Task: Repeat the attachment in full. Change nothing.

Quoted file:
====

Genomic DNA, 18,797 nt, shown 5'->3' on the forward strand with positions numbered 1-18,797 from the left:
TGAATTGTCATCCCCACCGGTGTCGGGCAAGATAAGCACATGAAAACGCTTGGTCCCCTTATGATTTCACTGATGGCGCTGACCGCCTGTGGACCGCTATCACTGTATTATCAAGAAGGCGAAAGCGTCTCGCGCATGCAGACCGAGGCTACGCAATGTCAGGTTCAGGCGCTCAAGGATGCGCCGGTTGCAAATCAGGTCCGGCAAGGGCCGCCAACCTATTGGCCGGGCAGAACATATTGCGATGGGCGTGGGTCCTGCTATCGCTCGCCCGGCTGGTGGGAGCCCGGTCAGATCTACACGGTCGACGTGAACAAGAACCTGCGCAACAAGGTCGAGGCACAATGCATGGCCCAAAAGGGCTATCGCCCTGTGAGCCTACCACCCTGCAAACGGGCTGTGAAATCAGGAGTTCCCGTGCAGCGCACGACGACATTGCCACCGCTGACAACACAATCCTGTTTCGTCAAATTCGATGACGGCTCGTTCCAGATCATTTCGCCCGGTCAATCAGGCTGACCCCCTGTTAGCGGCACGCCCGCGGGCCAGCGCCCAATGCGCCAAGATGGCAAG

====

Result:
Genomic DNA, 18,797 nt, shown 5'->3' on the forward strand with positions numbered 1-18,797 from the left:
TGAATTGTCATCCCCACCGGTGTCGGGCAAGATAAGCACATGAAAACGCTTGGTCCCCTTATGATTTCACTGATGGCGCTGACCGCCTGTGGACCGCTATCACTGTATTATCAAGAAGGCGAAAGCGTCTCGCGCATGCAGACCGAGGCTACGCAATGTCAGGTTCAGGCGCTCAAGGATGCGCCGGTTGCAAATCAGGTCCGGCAAGGGCCGCCAACCTATTGGCCGGGCAGAACATATTGCGATGGGCGTGGGTCCTGCTATCGCTCGCCCGGCTGGTGGGAGCCCGGTCAGATCTACACGGTCGACGTGAACAAGAACCTGCGCAACAAGGTCGAGGCACAATGCATGGCCCAAAAGGGCTATCGCCCTGTGAGCCTACCACCCTGCAAACGGGCTGTGAAATCAGGAGTTCCCGTGCAGCGCACGACGACATTGCCACCGCTGACAACACAATCCTGTTTCGTCAAATTCGATGACGGCTCGTTCCAGATCATTTCGCCCGGTCAATCAGGCTGACCCCCTGTTAGCGGCACGCCCGCGGGCCAGCGCCCAATGCGCCAAGATGGCAAG